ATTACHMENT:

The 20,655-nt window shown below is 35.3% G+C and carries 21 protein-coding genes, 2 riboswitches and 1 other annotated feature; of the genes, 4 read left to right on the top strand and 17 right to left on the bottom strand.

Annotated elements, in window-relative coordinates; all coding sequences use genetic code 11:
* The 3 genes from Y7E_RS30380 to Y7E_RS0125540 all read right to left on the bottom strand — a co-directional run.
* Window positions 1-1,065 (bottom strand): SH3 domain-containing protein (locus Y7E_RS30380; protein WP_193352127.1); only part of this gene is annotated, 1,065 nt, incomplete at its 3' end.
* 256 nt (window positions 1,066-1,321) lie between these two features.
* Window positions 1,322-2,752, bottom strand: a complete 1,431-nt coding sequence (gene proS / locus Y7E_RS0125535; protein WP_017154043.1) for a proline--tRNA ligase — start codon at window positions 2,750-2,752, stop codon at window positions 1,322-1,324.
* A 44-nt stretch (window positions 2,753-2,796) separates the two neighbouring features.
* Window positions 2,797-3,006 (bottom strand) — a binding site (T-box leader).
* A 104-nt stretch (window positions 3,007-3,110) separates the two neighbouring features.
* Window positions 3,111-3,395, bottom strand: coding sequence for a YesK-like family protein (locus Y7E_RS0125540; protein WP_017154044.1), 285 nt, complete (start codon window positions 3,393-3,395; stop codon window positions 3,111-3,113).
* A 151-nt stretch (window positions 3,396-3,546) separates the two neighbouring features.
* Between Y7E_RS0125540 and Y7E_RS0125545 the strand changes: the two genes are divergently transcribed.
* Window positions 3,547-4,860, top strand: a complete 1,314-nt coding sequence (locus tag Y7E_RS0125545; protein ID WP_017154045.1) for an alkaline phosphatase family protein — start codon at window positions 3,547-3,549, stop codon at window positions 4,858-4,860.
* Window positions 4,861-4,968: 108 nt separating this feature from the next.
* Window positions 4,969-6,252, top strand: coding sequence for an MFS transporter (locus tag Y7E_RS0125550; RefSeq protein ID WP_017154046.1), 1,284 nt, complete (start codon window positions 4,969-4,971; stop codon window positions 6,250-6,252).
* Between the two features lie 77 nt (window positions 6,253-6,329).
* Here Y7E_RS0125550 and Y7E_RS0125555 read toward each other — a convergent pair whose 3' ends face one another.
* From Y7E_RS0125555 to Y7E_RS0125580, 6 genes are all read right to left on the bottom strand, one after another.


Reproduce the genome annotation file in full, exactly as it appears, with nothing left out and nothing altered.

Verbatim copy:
The 20,655-nt window shown below is 35.3% G+C and carries 21 protein-coding genes, 2 riboswitches and 1 other annotated feature; of the genes, 4 read left to right on the top strand and 17 right to left on the bottom strand.

Annotated elements, in window-relative coordinates; all coding sequences use genetic code 11:
* The 3 genes from Y7E_RS30380 to Y7E_RS0125540 all read right to left on the bottom strand — a co-directional run.
* Window positions 1-1,065 (bottom strand): SH3 domain-containing protein (locus Y7E_RS30380; protein WP_193352127.1); only part of this gene is annotated, 1,065 nt, incomplete at its 3' end.
* 256 nt (window positions 1,066-1,321) lie between these two features.
* Window positions 1,322-2,752, bottom strand: a complete 1,431-nt coding sequence (gene proS / locus Y7E_RS0125535; protein WP_017154043.1) for a proline--tRNA ligase — start codon at window positions 2,750-2,752, stop codon at window positions 1,322-1,324.
* A 44-nt stretch (window positions 2,753-2,796) separates the two neighbouring features.
* Window positions 2,797-3,006 (bottom strand) — a binding site (T-box leader).
* A 104-nt stretch (window positions 3,007-3,110) separates the two neighbouring features.
* Window positions 3,111-3,395, bottom strand: coding sequence for a YesK-like family protein (locus Y7E_RS0125540; protein WP_017154044.1), 285 nt, complete (start codon window positions 3,393-3,395; stop codon window positions 3,111-3,113).
* A 151-nt stretch (window positions 3,396-3,546) separates the two neighbouring features.
* Between Y7E_RS0125540 and Y7E_RS0125545 the strand changes: the two genes are divergently transcribed.
* Window positions 3,547-4,860, top strand: a complete 1,314-nt coding sequence (locus tag Y7E_RS0125545; protein ID WP_017154045.1) for an alkaline phosphatase family protein — start codon at window positions 3,547-3,549, stop codon at window positions 4,858-4,860.
* Window positions 4,861-4,968: 108 nt separating this feature from the next.
* Window positions 4,969-6,252, top strand: coding sequence for an MFS transporter (locus tag Y7E_RS0125550; RefSeq protein ID WP_017154046.1), 1,284 nt, complete (start codon window positions 4,969-4,971; stop codon window positions 6,250-6,252).
* Between the two features lie 77 nt (window positions 6,253-6,329).
* Here Y7E_RS0125550 and Y7E_RS0125555 read toward each other — a convergent pair whose 3' ends face one another.
* From Y7E_RS0125555 to Y7E_RS0125580, 6 genes are all read right to left on the bottom strand, one after another.